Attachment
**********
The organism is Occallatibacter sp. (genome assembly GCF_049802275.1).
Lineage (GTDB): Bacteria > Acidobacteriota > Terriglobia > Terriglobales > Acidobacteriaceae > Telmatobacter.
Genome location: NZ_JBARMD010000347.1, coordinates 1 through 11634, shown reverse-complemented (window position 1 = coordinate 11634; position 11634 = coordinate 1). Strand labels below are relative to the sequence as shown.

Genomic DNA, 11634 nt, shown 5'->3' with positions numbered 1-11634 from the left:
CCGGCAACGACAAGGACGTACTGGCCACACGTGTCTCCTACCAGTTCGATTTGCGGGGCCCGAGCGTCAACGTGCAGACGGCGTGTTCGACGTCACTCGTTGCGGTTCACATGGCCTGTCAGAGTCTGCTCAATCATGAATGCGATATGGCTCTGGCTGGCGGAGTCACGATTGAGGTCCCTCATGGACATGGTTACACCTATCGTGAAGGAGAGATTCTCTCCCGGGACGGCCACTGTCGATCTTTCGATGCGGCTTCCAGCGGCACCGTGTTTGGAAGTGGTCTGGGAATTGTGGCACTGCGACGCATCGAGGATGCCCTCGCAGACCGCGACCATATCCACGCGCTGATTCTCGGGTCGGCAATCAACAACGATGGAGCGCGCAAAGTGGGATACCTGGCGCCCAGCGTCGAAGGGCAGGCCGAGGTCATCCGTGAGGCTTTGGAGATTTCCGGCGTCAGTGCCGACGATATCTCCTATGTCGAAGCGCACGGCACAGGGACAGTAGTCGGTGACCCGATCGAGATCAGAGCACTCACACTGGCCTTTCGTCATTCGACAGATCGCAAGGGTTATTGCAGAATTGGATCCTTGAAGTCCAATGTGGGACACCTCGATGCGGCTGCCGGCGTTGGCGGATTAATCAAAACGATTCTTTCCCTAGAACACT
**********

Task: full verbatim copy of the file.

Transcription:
The organism is Occallatibacter sp. (genome assembly GCF_049802275.1).
Lineage (GTDB): Bacteria > Acidobacteriota > Terriglobia > Terriglobales > Acidobacteriaceae > Telmatobacter.
Genome location: NZ_JBARMD010000347.1, coordinates 1 through 11634, shown reverse-complemented (window position 1 = coordinate 11634; position 11634 = coordinate 1). Strand labels below are relative to the sequence as shown.

Genomic DNA, 11634 nt, shown 5'->3' with positions numbered 1-11634 from the left:
CCGGCAACGACAAGGACGTACTGGCCACACGTGTCTCCTACCAGTTCGATTTGCGGGGCCCGAGCGTCAACGTGCAGACGGCGTGTTCGACGTCACTCGTTGCGGTTCACATGGCCTGTCAGAGTCTGCTCAATCATGAATGCGATATGGCTCTGGCTGGCGGAGTCACGATTGAGGTCCCTCATGGACATGGTTACACCTATCGTGAAGGAGAGATTCTCTCCCGGGACGGCCACTGTCGATCTTTCGATGCGGCTTCCAGCGGCACCGTGTTTGGAAGTGGTCTGGGAATTGTGGCACTGCGACGCATCGAGGATGCCCTCGCAGACCGCGACCATATCCACGCGCTGATTCTCGGGTCGGCAATCAACAACGATGGAGCGCGCAAAGTGGGATACCTGGCGCCCAGCGTCGAAGGGCAGGCCGAGGTCATCCGTGAGGCTTTGGAGATTTCCGGCGTCAGTGCCGACGATATCTCCTATGTCGAAGCGCACGGCACAGGGACAGTAGTCGGTGACCCGATCGAGATCAGAGCACTCACACTGGCCTTTCGTCATTCGACAGATCGCAAGGGTTATTGCAGAATTGGATCCTTGAAGTCCAATGTGGGACACCTCGATGCGGCTGCCGGCGTTGGCGGATTAATCAAAACGATTCTTTCCCTAGAACACT